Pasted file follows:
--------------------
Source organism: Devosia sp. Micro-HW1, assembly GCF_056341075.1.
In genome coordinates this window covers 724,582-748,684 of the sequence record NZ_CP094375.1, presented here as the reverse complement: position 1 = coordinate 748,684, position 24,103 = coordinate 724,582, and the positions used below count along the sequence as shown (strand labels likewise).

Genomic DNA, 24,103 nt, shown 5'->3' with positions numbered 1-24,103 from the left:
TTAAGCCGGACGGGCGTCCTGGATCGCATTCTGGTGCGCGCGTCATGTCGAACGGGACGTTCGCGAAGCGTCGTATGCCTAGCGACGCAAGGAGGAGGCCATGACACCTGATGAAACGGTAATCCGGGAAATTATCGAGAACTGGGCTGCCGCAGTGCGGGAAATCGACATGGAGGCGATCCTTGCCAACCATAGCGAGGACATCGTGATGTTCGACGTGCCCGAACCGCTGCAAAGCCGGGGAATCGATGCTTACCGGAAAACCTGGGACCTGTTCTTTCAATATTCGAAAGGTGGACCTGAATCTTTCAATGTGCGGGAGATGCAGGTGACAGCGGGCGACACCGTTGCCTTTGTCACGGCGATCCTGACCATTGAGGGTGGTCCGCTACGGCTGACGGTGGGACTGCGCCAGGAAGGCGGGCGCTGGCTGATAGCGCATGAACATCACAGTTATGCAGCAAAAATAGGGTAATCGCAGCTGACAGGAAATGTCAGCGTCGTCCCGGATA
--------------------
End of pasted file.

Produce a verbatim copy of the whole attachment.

Source organism: Devosia sp. Micro-HW1, assembly GCF_056341075.1.
In genome coordinates this window covers 724,582-748,684 of the sequence record NZ_CP094375.1, presented here as the reverse complement: position 1 = coordinate 748,684, position 24,103 = coordinate 724,582, and the positions used below count along the sequence as shown (strand labels likewise).

Genomic DNA, 24,103 nt, shown 5'->3' with positions numbered 1-24,103 from the left:
TTAAGCCGGACGGGCGTCCTGGATCGCATTCTGGTGCGCGCGTCATGTCGAACGGGACGTTCGCGAAGCGTCGTATGCCTAGCGACGCAAGGAGGAGGCCATGACACCTGATGAAACGGTAATCCGGGAAATTATCGAGAACTGGGCTGCCGCAGTGCGGGAAATCGACATGGAGGCGATCCTTGCCAACCATAGCGAGGACATCGTGATGTTCGACGTGCCCGAACCGCTGCAAAGCCGGGGAATCGATGCTTACCGGAAAACCTGGGACCTGTTCTTTCAATATTCGAAAGGTGGACCTGAATCTTTCAATGTGCGGGAGATGCAGGTGACAGCGGGCGACACCGTTGCCTTTGTCACGGCGATCCTGACCATTGAGGGTGGTCCGCTACGGCTGACGGTGGGACTGCGCCAGGAAGGCGGGCGCTGGCTGATAGCGCATGAACATCACAGTTATGCAGCAAAAATAGGGTAATCGCAGCTGACAGGAAATGTCAGCGTCGTCCCGGATA